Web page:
By Ann Abel
While splashy new hotels like the Bulgari and the Corinthia battle it out for pre-Olympic prominence, the under-the-radar hotel-ification of No. 11 Cadogan Gardens offers proof positive of the charms of British reserve and discretion.
The 54-room hotel is nothing if not discreet, holding onto its heritage as a private club for Victorian elites even though it’s now a public hotel owned by the same family that runs the more established, conservative Cadogan hotel nearby (famously the site of Oscar Wilde’s arrest for gross indecency in 1895). A rabbit warren of dark-wood-paneled corridors and spiraling staircases, the place has an air of rakish glamour: it’s clubby, posh, and perfectly suited to its tony Chelsea environs.
There’s also just enough cheekiness, the form of pink chandeliers, vintage black-and-white photos of celebrities behaving badly (I was disappointed to learn that these were purchased from a Hollywood dealer, having initially convinced myself the stars been photographed at No. 11), and so many mirrors that when my property tour led me to the “mirror room,” one of many glam spaces for small dinners or meetings, I had to laugh. It’s an alluring room, though, and made me wish I’d had a half-dozen Londoners I’d needed to hold court with.
The guest rooms are individually decorated and range from the demure beige room I was given (no. 208) to the wildly seductive Valesques Suite, with its red-velvet-draped four-poster bed and red velvet coffee table. (There are also four private apartments with their own garages.) Their bathrooms belie the building’s late-19th-century roots, as they’re on the snug side. (Historical charm, right?) I found mine more than comfortable but rarely spent time in it, preferring the serene, modern drawing room with its enticing fireplace during the day and the sexy, film-noir-ish bar after dinner. Let the hordes clamber for trendy points; the quiet members-only vibe suited me just fine.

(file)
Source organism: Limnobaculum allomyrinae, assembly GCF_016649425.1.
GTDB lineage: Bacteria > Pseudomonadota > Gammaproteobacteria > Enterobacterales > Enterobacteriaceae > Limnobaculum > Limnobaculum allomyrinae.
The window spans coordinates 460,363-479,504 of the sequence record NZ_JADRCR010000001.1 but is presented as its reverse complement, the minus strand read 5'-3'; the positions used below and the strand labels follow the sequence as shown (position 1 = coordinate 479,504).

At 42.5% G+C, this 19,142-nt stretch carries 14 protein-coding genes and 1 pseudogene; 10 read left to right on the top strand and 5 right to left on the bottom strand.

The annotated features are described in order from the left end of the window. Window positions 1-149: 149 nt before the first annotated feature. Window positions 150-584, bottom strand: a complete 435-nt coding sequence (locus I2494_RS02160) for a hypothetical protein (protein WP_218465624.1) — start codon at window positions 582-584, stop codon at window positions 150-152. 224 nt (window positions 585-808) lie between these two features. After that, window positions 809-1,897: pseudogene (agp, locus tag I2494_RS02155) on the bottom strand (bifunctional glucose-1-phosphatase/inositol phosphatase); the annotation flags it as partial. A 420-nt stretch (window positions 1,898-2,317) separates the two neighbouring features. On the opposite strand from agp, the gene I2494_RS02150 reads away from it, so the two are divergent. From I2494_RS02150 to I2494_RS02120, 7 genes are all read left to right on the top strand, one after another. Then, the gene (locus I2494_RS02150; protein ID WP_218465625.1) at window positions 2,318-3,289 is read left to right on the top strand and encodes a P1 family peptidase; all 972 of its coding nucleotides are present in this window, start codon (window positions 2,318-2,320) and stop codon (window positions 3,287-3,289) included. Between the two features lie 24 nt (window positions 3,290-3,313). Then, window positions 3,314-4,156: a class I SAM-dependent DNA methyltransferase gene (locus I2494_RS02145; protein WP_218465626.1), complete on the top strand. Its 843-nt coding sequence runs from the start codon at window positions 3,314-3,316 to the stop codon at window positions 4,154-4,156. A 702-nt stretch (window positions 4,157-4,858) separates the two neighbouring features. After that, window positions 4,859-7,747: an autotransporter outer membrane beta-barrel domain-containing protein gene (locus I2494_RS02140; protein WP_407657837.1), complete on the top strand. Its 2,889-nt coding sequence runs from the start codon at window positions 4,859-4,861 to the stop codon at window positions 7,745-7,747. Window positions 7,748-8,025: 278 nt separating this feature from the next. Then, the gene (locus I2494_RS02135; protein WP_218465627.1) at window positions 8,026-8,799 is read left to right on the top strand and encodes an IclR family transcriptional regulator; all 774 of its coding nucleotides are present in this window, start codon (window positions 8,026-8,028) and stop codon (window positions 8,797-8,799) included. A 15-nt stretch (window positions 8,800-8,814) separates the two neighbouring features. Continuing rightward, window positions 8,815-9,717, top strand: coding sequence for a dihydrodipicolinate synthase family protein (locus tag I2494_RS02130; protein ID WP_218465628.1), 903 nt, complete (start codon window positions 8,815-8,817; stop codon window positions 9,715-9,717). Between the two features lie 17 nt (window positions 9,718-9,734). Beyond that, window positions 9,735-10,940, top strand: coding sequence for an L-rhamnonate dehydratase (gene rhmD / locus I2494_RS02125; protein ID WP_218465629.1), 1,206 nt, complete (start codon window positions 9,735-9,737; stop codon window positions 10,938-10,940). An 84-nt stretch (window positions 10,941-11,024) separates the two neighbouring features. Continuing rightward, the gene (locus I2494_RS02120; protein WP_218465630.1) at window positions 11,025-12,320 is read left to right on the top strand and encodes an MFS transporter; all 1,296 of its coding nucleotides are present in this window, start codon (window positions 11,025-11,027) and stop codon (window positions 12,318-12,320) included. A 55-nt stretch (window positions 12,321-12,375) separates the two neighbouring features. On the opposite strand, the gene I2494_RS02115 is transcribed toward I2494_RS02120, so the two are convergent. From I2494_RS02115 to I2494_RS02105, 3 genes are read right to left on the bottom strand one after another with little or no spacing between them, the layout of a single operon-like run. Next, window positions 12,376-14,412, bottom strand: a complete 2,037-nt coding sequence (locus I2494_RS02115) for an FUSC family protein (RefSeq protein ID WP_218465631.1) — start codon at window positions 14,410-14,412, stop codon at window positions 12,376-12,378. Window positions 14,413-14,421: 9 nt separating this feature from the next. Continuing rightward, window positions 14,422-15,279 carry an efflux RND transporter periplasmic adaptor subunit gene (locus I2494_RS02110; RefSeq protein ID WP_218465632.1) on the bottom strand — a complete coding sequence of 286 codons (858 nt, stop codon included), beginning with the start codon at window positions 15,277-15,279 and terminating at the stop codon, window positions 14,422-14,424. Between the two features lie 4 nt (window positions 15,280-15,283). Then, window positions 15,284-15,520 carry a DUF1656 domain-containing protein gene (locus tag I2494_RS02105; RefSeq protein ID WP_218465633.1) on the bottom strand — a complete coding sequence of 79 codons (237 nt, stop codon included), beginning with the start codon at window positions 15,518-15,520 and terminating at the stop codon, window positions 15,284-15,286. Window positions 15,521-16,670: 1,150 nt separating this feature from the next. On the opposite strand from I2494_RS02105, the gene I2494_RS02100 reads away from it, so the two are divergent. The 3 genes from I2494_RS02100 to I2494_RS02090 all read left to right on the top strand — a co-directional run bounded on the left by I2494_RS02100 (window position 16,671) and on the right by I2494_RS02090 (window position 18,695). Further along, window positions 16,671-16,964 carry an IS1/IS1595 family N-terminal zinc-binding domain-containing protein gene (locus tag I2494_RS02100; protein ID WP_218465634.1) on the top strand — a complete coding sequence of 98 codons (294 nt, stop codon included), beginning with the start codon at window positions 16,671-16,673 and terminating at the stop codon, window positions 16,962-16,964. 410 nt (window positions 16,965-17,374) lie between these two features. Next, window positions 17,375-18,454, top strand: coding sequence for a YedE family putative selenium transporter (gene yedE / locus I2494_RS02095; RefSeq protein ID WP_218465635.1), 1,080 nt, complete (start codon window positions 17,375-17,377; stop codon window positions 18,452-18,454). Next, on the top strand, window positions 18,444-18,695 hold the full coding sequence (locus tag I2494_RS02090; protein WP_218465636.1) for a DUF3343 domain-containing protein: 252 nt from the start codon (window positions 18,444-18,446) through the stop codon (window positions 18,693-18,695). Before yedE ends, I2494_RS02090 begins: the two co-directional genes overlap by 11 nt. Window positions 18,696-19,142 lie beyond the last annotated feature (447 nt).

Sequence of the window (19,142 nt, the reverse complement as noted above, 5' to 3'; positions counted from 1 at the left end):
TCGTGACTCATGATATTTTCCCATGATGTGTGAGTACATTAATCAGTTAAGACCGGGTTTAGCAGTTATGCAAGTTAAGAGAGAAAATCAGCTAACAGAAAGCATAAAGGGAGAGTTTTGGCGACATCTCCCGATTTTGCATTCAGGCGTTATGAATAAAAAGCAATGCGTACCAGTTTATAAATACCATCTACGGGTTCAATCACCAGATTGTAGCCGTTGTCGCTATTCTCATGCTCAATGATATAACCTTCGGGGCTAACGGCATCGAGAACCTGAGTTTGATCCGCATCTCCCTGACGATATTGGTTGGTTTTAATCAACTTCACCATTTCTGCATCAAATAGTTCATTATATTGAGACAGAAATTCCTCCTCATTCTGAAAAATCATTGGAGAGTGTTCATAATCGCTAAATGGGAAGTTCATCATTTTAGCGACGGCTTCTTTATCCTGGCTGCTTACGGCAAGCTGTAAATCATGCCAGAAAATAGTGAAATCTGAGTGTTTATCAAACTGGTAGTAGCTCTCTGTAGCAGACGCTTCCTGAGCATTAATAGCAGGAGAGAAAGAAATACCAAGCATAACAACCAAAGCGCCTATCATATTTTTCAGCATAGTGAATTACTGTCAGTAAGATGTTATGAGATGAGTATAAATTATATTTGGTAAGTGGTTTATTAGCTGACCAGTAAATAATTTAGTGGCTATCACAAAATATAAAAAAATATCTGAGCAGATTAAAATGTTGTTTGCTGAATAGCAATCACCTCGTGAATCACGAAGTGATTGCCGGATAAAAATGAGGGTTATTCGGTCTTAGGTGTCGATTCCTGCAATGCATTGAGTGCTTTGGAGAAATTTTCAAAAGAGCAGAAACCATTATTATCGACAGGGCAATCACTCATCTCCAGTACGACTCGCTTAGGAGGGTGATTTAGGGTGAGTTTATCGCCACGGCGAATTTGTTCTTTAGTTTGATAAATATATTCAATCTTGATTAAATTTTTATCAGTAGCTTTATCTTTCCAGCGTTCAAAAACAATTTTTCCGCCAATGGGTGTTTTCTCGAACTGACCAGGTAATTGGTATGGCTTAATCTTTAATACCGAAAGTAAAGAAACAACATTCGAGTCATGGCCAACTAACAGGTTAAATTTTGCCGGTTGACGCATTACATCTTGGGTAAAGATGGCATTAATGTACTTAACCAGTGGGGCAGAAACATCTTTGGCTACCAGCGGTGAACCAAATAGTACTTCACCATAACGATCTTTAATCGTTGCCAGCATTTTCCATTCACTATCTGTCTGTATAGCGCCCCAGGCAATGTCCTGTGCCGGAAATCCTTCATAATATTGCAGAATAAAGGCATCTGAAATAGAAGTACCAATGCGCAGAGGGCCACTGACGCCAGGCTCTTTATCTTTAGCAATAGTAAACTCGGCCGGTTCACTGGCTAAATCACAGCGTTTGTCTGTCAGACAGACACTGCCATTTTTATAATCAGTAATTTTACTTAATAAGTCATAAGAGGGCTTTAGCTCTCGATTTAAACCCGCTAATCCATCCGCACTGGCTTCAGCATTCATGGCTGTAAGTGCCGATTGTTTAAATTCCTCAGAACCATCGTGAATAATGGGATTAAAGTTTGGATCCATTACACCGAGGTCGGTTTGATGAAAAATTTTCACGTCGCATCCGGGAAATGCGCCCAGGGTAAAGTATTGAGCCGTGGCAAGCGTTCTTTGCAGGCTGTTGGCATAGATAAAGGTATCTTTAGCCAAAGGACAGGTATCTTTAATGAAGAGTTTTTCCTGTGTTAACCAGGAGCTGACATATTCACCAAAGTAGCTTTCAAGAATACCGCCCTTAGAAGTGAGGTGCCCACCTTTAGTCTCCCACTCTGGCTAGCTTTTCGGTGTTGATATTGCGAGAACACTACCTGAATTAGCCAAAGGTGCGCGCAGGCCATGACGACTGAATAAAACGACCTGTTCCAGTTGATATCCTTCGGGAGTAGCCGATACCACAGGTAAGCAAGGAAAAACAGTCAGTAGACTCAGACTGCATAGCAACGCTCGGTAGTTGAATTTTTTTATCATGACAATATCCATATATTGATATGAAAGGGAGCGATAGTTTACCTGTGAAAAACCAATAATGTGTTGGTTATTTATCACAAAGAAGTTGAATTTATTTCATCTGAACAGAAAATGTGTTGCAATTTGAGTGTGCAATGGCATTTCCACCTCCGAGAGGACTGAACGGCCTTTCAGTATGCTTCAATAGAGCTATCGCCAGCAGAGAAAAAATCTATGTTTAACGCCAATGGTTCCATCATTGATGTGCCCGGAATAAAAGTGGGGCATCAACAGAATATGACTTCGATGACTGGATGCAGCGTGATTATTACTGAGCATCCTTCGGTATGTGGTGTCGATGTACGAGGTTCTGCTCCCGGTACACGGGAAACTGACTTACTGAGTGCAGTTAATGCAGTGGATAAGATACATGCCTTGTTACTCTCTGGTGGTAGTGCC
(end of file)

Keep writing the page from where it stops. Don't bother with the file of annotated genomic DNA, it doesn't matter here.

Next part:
The hotel had been open about three weeks when I visited in early June, and already the service was beyond seamless. The front desk staff escorted me every time I got lost looking for the restaurant (in the basement), and a bartender raced up two flights of stairs to adjust my room’s thermostat himself after I’d asked if the heat was still working. (This was England in June, after all.)
There are flashier addresses in London, hotels that feel more state-of-the-art and cutting-edge, with epically scaled spas and Michelin-starred chefs. But ultimately, many of them could be anywhere. No. 11 Cadogan Gardens struck me as something much more precious and rare: a place that could exist only in London.
Rooms: £225–£1,600 plus VAT. +44-(0)20-7730-7000, cadogan-hotel-london.com